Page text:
In the study by Rahman et al, the authors analyzed the diagnostic yield and the clinical impact of DBE on the management of 38 adult patients with known CD and clinical suspicion of SB disease activity. In this setting, the diagnostic yield was 87% (33/38 patients), revealing an active disease in 11 patients (29%), 5 with CD stricture (13%), 3 (8%) with functional obstruction due to fixed/angulated bowel, 3 (8%) with anastomotic ulcers, and 2 (5%) with nonspecific ulceration. DBE examination was normal in 9 cases (23.6%). Therefore, DBE resulted in a clinical management change for 82% of patients with known CD. Thirteen patients (34%) needed an increase or a switch of therapy or surgery, and three patients (8%) underwent endoscopic dilation without any related complications. One patient (1.2%) underwent surgery due to perforation consequent to diagnostic DBE and directly related to an ulcer at an anastomosis site.
Holleran et al evaluated the diagnostic yield and the impact on clinical outcome of the use of SBE for 39 patients with established SB-CD. In this setting, the diagnostic yield was significantly higher than for adult patients with suspected CD (77% vs 39%, P < 0.01). The most frequent findings were ileal or anastomotic strictures in 38% and 26%, respectively, and active ileitis in 21% of patients. SBE had an immediate clinical impact on 69% (n = 33) of patients, including stricture dilation in 27%, adjustment of medications in 48%, and referral for surgical resection in 6%. Long-term follow-up (mean duration of 11 mo, range of 3-22 mo), performed in 34 patients (65%) of the 52 patients, showed a significant change in the mean Harvey-Bradshaw index score from 6.6 to 4.2 after the procedure (P < 0.0001).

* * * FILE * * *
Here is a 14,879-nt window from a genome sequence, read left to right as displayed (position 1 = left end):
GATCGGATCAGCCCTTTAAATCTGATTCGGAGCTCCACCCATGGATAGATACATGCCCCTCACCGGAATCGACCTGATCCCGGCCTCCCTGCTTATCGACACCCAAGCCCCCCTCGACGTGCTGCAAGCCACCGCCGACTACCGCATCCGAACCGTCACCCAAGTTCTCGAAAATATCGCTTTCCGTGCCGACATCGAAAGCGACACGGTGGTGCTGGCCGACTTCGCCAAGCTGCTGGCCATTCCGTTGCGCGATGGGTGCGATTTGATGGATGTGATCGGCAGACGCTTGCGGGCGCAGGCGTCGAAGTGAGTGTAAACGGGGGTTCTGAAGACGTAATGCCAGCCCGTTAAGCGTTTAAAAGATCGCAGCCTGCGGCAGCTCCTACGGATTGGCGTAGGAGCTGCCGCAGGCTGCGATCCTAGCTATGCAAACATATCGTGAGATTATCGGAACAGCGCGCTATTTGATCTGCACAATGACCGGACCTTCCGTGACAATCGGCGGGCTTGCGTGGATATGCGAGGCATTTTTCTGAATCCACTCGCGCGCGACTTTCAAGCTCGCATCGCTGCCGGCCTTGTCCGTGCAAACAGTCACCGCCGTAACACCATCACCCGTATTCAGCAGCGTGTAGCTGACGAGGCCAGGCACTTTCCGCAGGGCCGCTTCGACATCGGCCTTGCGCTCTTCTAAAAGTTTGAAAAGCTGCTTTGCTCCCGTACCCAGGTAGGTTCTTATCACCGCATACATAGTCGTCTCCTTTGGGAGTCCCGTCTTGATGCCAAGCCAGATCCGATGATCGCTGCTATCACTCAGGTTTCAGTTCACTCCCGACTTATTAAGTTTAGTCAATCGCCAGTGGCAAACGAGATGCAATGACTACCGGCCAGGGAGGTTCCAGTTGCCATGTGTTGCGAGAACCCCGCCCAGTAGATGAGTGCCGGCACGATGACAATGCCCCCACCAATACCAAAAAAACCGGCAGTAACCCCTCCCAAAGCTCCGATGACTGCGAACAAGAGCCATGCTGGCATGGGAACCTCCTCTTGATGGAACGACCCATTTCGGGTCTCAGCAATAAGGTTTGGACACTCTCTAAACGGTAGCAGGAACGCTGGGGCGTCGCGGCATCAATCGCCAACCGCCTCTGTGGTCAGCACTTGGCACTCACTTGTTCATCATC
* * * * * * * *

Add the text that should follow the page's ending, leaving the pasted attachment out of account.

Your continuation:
Regarding the therapeutic role of enteroscopy in adult patients with IBD complications, several studies evaluated the clinical impact of EBD using BAE for SB stricture in CD (Table 4)[25,28,33,37-45]. Among them, Hirai et al conducted, to our knowledge, the largest multicenter study currently available, which prospectively enrolled 112 patients with symptomatic SB strictures related to CD to clarify the efficacy and safety of EBD. Ninety-five patients (85%) were included, and balloon dilation was successful in 89 (94%) of them. The primary endpoint related to short-term outcomes was an improvement of symptoms, which was achieved in 66 patients (70%). The dilation diameter was significantly larger (15.20 ± 1.70 mm vs 13.65 ± 2.59 mm, P = 0.03) in the short-term symptomatic improvement group than in the no improvement group. There were no other significant differences in the groups’ baseline characteristics or stricture features.